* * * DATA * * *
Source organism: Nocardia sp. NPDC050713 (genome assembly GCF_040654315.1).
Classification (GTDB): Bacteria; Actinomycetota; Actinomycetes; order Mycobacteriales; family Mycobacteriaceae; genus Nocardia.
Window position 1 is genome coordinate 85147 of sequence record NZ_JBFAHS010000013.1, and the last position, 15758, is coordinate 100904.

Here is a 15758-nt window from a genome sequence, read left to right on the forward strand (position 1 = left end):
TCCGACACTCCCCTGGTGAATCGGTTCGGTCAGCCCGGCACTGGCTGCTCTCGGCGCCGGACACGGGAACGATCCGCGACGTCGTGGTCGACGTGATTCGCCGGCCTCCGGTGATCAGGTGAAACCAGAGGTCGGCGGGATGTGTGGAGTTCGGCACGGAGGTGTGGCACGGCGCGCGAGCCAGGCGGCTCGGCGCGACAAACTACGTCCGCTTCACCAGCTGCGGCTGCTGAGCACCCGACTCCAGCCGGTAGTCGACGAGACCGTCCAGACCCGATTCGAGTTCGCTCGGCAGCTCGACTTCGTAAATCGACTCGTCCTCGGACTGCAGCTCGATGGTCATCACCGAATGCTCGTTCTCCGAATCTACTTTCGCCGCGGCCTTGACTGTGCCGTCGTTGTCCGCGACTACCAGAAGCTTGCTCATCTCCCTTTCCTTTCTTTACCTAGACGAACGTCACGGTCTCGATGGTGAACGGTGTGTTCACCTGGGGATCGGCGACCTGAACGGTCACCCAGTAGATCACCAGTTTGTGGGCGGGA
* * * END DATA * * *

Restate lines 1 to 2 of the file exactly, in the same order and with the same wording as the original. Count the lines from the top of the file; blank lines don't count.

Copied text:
Source organism: Nocardia sp. NPDC050713 (genome assembly GCF_040654315.1).
Classification (GTDB): Bacteria; Actinomycetota; Actinomycetes; order Mycobacteriales; family Mycobacteriaceae; genus Nocardia.